Cara Delevingne's #WhyIDidntReport Tweet Joins A Chorus Of Voices Speaking Out On Sexual Assault & Harassment
Cara Delevingne has added her voice to the hashtag #WhyIDidntReport, sharing the reason she didn't report her sexual assault. The actor, who's previously spoken about the sexual misconduct she experienced at the hands of disgraced producer Harvey Weinstein, joins celebrities including Padma Lakshmi, Mira Sorvino, Ashley Judd, and Karen Olivo in telling her story. Cara Delevingne's #WhyIDidntReport tweet employs a hashtag started after sexual assault allegations emerged against U.S. Supreme Court nominee Brett Kavanaugh. These allegations — which Kavanaugh denies — prompted President Donald Trump and others to question why they weren't reported at time.
"I felt ashamed of what happened and didn’t want to publicly ruin someone’s life, even though they privately ruined mine," Delevingne tweeted. Previously, she alleged on Instagram that producer Harvey Weinstein — who's since been charged with multiple counts of rape and sexual assault, as the BBC reports, all of which he denies — both attempted to kiss her and tried to make her kiss another woman in his hotel room. Prior to that, Delevingne alleged, he asked her "uncomfortable" questions on the phone. "He said to me that if I was gay or decided to be with a woman especially in public that I'd never get the role of a straight woman or make it as an actress in Hollywood," she wrote.
"I was so hesitant about speaking out," Delevingne added, "I didn't want to hurt his family. I felt guilty as if I did something wrong. I was also terrified that this sort of thing had happened to so many women I know but no one had said anything because of fear." According to the BBC, Weinstein admitted in the wake of the multiple allegations against him that his actions have "caused a lot of pain," but his spokesperson said "any allegations of non-consensual sex are unequivocally denied."
The #WhyIDidntReport hashtag began in the wake of Dr Christine Blasey Ford's allegations, reported by the Washington Post, that she was sexually assaulted by Kavanaugh when they were both in high school. He's since been accused by two more women: Deborah Ramirez, who said he assaulted her while they were both Yale University students, as reported by the New Yorker, and Julie Swetnick, who said she saw him participating in sexual misconduct at a high school party, the New York Times reports. Kavanaugh has denied all the accusations against him, saying on Fox News, "I have never sexually assaulted anyone, not in high school, not ever."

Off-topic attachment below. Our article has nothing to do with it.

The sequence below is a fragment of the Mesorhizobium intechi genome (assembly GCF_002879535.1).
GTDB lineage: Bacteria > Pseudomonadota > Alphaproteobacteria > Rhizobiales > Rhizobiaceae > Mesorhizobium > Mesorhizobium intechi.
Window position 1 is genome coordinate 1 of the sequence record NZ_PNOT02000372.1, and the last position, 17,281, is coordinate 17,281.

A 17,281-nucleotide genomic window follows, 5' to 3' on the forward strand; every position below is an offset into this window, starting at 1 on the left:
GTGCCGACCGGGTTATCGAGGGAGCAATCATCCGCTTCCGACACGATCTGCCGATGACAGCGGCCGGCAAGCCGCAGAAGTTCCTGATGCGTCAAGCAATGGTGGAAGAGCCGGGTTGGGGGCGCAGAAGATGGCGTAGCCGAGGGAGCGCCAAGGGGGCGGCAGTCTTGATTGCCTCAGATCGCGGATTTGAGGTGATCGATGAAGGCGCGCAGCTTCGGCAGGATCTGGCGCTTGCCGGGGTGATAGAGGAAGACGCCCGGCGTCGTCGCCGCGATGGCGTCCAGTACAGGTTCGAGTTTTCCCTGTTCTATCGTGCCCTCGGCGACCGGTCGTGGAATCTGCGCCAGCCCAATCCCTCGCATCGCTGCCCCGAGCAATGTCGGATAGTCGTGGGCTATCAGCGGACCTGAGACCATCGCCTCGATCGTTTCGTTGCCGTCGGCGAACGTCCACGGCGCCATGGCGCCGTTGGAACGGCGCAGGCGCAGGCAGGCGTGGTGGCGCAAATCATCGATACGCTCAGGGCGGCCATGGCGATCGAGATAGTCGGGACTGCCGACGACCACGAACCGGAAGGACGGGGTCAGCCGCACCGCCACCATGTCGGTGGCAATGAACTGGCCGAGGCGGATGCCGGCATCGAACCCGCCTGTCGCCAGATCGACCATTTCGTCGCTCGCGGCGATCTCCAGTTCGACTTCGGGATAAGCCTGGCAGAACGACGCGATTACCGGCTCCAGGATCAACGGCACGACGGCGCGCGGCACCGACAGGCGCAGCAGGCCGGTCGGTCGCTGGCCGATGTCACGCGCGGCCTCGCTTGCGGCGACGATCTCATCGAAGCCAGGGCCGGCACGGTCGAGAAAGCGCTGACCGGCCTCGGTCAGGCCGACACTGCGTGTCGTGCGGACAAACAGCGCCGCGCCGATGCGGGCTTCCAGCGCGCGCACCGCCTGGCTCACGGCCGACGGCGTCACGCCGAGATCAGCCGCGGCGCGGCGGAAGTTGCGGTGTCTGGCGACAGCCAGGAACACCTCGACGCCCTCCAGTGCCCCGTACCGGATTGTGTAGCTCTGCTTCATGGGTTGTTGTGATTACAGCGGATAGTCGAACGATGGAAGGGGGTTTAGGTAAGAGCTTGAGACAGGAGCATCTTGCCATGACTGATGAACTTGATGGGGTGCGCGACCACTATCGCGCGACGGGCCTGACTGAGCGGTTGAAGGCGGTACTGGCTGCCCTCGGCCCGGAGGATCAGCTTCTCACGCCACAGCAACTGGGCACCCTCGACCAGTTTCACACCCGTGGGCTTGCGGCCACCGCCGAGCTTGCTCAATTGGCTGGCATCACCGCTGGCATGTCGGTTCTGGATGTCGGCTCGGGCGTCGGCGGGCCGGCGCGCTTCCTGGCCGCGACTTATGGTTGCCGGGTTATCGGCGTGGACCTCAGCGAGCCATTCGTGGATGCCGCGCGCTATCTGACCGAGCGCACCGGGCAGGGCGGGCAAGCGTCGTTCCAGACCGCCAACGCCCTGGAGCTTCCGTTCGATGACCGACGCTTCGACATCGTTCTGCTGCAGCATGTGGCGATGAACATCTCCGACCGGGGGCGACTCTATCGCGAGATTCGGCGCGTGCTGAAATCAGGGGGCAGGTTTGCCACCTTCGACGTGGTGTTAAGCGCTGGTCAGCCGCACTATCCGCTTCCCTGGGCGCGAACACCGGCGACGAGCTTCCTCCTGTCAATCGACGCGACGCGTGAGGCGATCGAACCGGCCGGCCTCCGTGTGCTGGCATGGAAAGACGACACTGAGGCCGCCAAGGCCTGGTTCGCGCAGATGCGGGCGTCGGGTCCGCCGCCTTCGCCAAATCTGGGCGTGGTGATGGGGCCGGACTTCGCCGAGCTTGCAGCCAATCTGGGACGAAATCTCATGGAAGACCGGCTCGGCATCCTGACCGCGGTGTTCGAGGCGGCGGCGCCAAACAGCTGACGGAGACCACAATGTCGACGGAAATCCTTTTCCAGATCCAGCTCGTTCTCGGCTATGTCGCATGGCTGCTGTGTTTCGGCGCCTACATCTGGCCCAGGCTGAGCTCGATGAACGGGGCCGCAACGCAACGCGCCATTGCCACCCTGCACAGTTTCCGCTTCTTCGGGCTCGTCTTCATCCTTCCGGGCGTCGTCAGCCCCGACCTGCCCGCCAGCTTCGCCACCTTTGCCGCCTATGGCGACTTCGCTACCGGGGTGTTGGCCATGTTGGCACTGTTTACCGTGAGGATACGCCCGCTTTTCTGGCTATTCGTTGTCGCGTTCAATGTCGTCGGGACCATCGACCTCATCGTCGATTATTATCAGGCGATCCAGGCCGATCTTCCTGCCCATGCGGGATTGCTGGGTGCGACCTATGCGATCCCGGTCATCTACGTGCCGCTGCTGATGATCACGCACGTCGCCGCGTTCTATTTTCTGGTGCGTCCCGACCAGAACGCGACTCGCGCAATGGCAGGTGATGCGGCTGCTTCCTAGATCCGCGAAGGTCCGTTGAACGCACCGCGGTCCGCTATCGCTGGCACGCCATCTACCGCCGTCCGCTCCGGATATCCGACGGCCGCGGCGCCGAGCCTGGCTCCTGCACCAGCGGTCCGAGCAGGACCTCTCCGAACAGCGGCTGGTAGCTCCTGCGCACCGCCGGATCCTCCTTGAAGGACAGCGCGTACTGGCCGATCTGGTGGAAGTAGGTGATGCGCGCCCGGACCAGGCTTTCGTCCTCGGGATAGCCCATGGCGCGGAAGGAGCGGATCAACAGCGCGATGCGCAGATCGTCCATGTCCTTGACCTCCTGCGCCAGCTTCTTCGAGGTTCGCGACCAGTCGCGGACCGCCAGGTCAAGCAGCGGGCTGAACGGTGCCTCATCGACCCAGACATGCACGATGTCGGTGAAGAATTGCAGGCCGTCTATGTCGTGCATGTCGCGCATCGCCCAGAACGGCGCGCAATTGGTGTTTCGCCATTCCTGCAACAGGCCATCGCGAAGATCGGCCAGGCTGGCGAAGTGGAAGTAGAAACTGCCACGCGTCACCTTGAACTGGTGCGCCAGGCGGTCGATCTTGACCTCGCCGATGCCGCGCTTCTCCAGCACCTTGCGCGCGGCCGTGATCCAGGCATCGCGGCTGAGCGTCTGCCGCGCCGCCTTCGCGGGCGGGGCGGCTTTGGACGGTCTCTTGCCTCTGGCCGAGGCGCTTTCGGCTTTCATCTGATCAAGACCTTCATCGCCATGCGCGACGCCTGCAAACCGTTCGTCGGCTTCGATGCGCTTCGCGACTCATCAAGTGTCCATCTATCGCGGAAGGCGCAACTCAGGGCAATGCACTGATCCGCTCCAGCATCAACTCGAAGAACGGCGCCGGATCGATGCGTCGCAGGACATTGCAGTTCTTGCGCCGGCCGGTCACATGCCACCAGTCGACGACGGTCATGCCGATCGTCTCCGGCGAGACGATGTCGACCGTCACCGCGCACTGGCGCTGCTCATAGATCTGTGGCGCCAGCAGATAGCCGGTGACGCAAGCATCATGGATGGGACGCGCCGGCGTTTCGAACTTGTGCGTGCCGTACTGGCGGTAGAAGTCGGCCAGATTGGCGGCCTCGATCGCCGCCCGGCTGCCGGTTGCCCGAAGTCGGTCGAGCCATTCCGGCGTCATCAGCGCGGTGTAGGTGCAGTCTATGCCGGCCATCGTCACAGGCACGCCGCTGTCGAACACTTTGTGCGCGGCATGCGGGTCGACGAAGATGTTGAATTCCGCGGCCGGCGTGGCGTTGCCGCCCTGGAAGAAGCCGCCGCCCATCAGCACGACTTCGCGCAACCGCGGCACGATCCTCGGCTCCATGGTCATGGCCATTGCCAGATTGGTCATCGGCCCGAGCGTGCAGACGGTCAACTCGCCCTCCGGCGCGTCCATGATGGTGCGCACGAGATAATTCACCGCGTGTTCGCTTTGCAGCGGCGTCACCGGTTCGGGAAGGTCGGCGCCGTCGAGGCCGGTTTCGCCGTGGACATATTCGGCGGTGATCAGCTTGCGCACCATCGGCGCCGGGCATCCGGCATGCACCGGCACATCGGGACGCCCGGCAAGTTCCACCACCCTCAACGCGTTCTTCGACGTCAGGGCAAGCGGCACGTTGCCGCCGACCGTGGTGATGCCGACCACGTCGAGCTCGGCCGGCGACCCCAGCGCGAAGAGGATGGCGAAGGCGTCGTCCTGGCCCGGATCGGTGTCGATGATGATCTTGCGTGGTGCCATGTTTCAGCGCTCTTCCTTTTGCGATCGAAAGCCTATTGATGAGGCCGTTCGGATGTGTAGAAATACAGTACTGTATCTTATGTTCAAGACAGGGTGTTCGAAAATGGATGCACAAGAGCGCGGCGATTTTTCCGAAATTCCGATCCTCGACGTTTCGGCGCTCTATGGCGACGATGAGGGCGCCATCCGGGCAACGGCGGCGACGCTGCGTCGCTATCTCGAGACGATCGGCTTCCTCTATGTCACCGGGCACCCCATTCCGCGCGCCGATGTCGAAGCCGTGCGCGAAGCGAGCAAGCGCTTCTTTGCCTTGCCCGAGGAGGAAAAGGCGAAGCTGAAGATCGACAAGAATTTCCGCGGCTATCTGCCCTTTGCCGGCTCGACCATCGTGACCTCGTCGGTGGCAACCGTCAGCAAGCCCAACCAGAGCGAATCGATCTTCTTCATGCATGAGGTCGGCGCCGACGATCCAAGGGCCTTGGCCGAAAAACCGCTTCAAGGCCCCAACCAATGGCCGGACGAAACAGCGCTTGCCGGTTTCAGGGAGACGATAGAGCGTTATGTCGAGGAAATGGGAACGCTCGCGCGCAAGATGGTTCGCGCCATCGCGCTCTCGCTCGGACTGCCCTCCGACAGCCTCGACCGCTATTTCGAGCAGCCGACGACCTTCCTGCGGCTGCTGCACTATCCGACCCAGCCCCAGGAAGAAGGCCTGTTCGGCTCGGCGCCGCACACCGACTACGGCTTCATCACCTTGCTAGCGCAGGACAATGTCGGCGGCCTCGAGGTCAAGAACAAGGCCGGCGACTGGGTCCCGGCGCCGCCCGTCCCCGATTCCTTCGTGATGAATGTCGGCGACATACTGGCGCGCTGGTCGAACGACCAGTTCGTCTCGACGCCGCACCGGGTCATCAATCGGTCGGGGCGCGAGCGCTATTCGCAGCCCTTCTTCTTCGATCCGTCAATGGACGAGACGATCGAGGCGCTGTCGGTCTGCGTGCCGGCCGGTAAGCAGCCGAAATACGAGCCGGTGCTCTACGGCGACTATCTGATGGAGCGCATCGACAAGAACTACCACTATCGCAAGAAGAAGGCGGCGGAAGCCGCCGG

Trump said that Dr. Ford's allegations must be inaccurate because she didn't immediately report them, tweeting, "I have no doubt that, if the attack on Dr. Ford was as bad as she says, charges would have been immediately filed with local Law Enforcement Authorities by either her or her loving parents."
The hashtag #WhyIDidntReport spread to contest the myth, propagated by Trump, that all survivors of sexual violence report their assaults (whether directly after they occurred, or ever). Indeed, U.S. anti-sexual violence charity RAINN says, "Only 310 out of every 1,000 sexual assaults are reported to police," meaning that approximately two thirds are never reported. Charity Rape Crisis says that in England and Wales, "only around 15 percent of those who experience sexual violence choose to report to the police."
Other celebrities to share their experiences on Twitter include actors Mira Sorvino, Karen Olivo, and Ashley Judd:
Author and TV host Padma Lakshmi wrote in a New York Times op-ed that she was raped at 16 and didn't report it, saying that she blamed herself for the assault. "I have nothing to gain by talking about this," Lakshmi wrote. "But we all have a lot to lose if we put a time limit on telling the truth about sexual assault and if we hold on to the codes of silence that for generations have allowed men to hurt women with impunity."